I’m not preaching resurrection this Easter.
It’s not that I won’t be preaching. I am grateful that even in this strange season the pastors at my church have still invited me to preach. So, I will be preaching (Lord willing), but not on resurrection.
Our lives, our nation and world are experiencing death. More than ever in my life we can commiserate with Israel in Ezekiel 37: “Our bones are dried up and our hope is gone; we are cut off” (Ezek 37:11). Death has cast its pall with new power around the globe. Every news bulletin carries shots of ambulances, emergencies and coffins. My twitter feed is filling with people mourning their friends, colleagues and parents.
A Generalised Hope for a General Panic
Meanwhile the pandemic is strangling societies. Like never before, we watch businesses and economies collapse. The main street of my town already has a series of covered windows. I’m sure there are more to come. While people pull together, there are also shocking stories of racism and misdirected and undirected anger. The tension is tangible, and psyches are fraying. Who could have imagined the states of Australia closing their borders? That is being repeated around the globe. The age of globalisation may have ended in just a few weeks. We are trying desperately to stay connected to each other, but some relationships are already fading. Which institutions, organisations and traditions will still be standing on the other side of COVID-19?
Literally and metaphorically—we are dying. That will tempt preachers next Sunday to turn the resurrection into a metaphor for survival.
It could go something like this:
This is the bleak wait of Holy Saturday, days of grief, confusion and fear. Like the disciples, we are shell-shocked. Our expectations are inverted. We are scattered, lonely and afraid. But this is not the end. There is hope. Easter Sunday assures us that life triumphs over death, light breaks through darkness, joy replaces sorrow. Hold on to resurrection hope this Easter.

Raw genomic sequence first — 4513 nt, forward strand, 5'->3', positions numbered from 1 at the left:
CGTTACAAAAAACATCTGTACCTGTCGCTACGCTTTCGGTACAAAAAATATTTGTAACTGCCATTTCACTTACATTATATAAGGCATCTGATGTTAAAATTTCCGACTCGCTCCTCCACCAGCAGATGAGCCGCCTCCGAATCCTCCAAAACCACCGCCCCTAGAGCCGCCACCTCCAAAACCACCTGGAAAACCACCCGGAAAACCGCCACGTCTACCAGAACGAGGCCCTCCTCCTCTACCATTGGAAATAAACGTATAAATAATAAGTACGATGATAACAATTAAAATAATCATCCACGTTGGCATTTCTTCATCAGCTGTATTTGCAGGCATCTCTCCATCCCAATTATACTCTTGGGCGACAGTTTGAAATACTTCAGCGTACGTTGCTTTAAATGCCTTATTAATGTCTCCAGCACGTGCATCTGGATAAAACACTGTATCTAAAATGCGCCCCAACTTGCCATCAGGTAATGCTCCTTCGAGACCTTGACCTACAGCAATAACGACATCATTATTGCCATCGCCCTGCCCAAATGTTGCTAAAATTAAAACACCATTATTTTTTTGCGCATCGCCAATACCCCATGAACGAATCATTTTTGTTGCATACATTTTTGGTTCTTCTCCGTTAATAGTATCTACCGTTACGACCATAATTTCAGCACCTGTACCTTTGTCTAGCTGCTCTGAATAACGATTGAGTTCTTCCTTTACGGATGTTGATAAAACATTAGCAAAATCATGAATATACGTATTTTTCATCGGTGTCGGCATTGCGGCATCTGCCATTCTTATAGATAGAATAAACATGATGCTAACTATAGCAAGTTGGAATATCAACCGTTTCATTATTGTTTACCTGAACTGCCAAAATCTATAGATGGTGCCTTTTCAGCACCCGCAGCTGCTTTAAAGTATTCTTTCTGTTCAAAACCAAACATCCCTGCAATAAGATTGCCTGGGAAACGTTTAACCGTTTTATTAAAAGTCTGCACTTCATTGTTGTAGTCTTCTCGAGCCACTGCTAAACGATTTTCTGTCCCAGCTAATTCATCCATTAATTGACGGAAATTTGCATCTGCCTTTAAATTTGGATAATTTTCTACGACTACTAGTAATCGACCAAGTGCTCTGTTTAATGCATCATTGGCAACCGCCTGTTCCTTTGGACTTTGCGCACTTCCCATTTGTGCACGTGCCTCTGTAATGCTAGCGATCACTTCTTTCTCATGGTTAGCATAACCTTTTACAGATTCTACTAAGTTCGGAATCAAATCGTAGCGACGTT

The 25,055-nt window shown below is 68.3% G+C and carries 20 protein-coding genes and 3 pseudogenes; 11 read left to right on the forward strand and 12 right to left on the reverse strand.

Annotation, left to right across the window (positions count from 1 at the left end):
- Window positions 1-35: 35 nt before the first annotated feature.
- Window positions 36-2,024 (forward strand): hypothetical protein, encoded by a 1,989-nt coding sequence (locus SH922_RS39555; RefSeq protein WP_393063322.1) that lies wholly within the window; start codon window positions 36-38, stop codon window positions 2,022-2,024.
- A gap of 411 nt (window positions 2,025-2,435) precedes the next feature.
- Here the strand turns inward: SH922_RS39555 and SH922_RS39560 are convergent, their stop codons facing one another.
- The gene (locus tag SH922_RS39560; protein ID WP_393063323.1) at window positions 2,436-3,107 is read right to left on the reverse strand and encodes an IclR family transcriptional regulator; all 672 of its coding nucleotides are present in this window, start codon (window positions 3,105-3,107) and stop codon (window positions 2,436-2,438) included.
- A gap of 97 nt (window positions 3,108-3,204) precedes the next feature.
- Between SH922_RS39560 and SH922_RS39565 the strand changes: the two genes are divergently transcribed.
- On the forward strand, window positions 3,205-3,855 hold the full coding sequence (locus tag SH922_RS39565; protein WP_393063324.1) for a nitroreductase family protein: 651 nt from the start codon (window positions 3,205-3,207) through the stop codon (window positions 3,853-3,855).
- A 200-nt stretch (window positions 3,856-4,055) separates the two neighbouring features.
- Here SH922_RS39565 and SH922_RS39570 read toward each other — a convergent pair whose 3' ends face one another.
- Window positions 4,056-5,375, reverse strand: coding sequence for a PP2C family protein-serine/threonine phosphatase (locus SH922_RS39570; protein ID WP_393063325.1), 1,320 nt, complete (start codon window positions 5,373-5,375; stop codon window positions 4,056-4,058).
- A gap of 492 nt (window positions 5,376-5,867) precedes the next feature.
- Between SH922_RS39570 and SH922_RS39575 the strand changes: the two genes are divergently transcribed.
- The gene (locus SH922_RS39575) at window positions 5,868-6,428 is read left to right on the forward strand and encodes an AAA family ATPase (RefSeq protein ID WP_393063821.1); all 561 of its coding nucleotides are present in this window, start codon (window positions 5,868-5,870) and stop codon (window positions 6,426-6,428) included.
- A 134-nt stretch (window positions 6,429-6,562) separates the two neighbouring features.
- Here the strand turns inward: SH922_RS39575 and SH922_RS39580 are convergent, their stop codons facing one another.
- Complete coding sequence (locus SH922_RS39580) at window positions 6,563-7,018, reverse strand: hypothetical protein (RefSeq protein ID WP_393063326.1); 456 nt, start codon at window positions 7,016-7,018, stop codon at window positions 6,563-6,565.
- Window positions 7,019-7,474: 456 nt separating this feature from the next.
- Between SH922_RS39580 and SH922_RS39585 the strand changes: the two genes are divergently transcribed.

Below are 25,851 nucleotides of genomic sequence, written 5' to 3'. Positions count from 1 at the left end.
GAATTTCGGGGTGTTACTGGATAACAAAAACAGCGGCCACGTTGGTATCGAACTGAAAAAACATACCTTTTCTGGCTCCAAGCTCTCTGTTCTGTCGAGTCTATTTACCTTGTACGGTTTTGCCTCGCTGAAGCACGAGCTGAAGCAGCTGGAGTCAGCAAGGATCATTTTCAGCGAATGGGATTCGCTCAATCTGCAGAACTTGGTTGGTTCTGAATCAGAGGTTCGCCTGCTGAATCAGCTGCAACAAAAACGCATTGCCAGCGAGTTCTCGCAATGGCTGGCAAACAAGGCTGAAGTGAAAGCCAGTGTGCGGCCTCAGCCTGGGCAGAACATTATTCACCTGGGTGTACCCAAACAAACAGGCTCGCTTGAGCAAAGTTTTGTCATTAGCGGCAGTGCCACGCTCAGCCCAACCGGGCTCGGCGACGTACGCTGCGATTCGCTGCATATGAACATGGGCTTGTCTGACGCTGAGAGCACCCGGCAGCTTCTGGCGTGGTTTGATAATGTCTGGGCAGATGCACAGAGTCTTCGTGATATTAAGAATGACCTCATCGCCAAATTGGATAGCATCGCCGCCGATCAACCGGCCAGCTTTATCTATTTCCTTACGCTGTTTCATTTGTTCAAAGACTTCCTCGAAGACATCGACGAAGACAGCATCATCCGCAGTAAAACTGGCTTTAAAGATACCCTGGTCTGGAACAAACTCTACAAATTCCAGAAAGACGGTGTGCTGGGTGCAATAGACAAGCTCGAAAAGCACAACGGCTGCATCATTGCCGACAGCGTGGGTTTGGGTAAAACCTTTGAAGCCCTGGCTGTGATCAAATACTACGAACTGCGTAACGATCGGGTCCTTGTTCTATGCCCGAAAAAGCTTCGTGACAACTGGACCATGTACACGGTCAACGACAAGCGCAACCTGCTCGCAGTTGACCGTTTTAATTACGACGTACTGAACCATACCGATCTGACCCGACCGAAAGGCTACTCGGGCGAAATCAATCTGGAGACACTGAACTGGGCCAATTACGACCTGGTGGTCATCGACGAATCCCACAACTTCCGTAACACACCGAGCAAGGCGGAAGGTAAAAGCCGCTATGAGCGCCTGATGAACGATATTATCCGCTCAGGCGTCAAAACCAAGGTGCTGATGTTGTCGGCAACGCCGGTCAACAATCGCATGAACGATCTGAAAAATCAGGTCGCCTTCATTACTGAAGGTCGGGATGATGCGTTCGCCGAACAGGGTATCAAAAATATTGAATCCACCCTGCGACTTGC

That sermon is “We will get through this”, in Christian imagery. It has a kind of truth but only when it rests securely on Jesus.
“Christ is Risen” not “Resurrection”
We need to hear “Christ is risen” not “resurrection”. The hope of the world always was and always will lie in him. It is not that he inspires us to hang on through the terror, but he has faced the terror and overcome. He has the victory over sin and death.
We need to hear about the exalted Jesus who spoke to John in his exile on Patmos, as the churches in Asia Minor faltered and faced a wave of persecution. Jesus stood before him in unimaginable glory, dazzling with God’s presence like the divine messenger of Daniel 10. John was overwhelmed and fell at his feet.
Jesus reassurance was not “It’s OK, you will get through this”. He pointed to himself. “Do not be afraid. I am the First and the Last. I am the Living One; I was dead, and now look, I am alive for ever and ever! And I hold the keys of death and Hades” (Rev 1:17-18).
Our security is not in the idea of resurrection, but the reality of the Risen One. He has died for the sins of his people and risen to inherit the kingdom which he shares with us (Rev 1:5-6). So, he holds the keys of death and Hades.
The True Keyholder
In John’s world, Hekate was the goddess of witchcraft, magic, the moon, creatures of the night and doorways. She kept guard of Hades, the realm of the dead and held the keys to the underworld. Jesus reassures John and his readers that Hekate and her forces are not in control. He has died and risen again and he now rules. He looses death into our world (Rev 6:1-8) and he releases us from death. The future holds promise because he holds the future.
This Easter will be a Saturday experience. Most of us will share in shock and confusion and sorrow like never before. Sunday is coming. Not because we can get through it, but because Christ is risen and ruling.
So, I’m not preaching resurrection—I am preaching the Risen Christ.
First published at theologyinteralia.net